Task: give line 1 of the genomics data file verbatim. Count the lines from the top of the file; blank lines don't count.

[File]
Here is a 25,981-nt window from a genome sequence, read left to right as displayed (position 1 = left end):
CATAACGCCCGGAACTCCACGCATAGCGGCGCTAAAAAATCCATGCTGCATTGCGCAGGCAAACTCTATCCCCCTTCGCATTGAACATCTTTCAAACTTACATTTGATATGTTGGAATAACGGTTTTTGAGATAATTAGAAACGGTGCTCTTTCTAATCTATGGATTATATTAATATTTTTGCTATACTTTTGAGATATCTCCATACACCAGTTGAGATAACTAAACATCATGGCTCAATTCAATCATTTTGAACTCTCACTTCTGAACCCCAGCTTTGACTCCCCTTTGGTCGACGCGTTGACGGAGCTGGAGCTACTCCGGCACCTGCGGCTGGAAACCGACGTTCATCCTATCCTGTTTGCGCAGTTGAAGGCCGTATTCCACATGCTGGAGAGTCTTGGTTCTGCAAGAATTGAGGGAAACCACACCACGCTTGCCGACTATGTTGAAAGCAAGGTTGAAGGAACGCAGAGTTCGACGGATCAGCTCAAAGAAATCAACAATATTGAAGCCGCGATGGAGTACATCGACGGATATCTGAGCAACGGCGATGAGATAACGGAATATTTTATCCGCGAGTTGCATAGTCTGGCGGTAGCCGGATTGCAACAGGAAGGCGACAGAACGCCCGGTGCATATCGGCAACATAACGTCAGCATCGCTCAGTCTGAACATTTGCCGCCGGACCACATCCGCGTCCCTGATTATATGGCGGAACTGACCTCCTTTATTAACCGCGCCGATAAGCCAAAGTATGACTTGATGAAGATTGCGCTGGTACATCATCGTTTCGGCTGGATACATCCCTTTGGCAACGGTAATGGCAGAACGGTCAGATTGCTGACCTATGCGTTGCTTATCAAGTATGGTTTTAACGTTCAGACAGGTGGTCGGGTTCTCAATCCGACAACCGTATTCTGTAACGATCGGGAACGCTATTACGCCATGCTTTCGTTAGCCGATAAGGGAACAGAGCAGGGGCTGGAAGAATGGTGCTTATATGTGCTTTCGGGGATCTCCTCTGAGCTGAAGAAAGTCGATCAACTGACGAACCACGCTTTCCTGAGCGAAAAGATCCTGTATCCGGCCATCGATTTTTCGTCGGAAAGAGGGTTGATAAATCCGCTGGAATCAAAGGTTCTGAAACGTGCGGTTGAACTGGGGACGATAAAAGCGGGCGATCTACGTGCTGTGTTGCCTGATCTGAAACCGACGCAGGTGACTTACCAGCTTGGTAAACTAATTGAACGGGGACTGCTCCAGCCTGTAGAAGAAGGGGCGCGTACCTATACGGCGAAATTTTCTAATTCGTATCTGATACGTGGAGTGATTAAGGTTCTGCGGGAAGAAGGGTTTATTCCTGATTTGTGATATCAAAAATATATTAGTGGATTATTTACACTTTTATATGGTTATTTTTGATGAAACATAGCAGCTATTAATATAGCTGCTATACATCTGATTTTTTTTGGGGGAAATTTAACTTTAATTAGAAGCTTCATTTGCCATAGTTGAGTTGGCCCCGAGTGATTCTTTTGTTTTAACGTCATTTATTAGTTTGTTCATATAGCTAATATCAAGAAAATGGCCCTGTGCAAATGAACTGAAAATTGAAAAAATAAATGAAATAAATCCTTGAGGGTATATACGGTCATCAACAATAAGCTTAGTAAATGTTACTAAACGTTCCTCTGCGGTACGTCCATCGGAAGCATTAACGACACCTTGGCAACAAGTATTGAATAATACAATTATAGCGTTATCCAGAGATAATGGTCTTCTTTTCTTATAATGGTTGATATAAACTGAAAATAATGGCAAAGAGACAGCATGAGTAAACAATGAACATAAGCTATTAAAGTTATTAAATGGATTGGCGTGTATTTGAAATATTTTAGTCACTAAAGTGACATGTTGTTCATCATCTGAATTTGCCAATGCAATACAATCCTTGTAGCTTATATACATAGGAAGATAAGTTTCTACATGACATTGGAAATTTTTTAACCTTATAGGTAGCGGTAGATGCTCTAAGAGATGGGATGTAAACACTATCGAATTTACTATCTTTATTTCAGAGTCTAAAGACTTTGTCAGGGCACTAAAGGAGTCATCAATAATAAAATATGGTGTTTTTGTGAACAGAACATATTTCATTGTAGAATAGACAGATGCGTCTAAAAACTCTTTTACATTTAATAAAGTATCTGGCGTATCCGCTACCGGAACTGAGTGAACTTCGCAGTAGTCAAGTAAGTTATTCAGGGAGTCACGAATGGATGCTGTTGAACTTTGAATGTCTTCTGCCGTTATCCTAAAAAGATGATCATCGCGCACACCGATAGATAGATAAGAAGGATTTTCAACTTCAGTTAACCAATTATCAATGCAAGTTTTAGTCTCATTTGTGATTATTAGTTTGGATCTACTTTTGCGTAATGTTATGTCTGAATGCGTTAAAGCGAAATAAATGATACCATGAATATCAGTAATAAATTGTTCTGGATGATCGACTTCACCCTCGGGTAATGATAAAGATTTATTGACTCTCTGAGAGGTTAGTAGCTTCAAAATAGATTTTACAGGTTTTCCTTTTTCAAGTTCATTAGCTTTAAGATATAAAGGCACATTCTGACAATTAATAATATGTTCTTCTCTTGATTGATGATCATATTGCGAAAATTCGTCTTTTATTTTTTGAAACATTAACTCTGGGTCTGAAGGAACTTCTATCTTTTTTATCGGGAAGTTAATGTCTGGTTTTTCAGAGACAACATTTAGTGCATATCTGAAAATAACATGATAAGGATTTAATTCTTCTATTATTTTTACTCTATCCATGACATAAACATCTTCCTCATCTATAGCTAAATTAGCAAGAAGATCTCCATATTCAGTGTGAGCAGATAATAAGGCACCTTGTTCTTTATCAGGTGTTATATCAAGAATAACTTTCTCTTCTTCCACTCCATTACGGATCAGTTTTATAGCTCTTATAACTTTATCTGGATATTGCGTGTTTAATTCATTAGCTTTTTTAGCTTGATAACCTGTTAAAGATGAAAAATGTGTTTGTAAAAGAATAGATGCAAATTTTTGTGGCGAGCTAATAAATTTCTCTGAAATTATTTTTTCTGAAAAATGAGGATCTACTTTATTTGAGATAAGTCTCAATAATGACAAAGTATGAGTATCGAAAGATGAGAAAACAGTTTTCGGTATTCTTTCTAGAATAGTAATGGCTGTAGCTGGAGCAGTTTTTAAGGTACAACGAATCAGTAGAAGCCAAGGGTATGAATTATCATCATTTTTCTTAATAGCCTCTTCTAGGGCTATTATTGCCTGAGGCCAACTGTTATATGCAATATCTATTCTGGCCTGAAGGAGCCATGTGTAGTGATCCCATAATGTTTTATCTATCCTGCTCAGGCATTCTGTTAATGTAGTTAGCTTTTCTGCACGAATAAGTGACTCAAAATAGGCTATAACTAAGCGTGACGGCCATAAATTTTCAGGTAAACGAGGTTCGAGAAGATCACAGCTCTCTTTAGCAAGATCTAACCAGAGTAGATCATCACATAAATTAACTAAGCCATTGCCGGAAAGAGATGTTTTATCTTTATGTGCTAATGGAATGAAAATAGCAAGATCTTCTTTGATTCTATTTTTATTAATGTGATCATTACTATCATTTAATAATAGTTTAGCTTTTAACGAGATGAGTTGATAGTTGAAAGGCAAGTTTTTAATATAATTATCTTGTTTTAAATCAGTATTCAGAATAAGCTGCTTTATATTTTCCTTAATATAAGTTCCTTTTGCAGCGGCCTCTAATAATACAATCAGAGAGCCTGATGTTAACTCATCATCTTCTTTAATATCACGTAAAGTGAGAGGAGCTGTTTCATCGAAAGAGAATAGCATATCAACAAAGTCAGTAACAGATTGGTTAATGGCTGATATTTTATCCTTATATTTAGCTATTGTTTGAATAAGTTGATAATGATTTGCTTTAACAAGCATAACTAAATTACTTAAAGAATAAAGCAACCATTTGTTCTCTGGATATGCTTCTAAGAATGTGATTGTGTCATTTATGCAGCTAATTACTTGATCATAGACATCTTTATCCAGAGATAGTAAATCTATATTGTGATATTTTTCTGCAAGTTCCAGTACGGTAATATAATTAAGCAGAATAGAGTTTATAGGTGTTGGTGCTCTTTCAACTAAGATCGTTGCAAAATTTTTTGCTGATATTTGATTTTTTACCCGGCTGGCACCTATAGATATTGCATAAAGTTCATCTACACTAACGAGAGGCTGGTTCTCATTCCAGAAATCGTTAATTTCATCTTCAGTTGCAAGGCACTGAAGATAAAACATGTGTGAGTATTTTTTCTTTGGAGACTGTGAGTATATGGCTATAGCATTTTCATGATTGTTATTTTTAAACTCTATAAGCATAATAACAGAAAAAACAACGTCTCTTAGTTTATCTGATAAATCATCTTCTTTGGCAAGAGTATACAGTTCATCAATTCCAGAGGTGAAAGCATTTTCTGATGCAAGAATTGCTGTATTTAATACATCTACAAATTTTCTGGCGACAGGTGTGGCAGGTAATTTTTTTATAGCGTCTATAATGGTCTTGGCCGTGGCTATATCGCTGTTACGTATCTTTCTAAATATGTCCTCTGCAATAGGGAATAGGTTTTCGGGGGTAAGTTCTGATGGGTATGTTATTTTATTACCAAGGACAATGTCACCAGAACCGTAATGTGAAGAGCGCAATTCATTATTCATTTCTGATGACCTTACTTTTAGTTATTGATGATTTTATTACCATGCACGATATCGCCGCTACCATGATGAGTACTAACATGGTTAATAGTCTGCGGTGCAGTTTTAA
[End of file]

Here is a 25,981-nt window from a genome sequence, read left to right as displayed (position 1 = left end):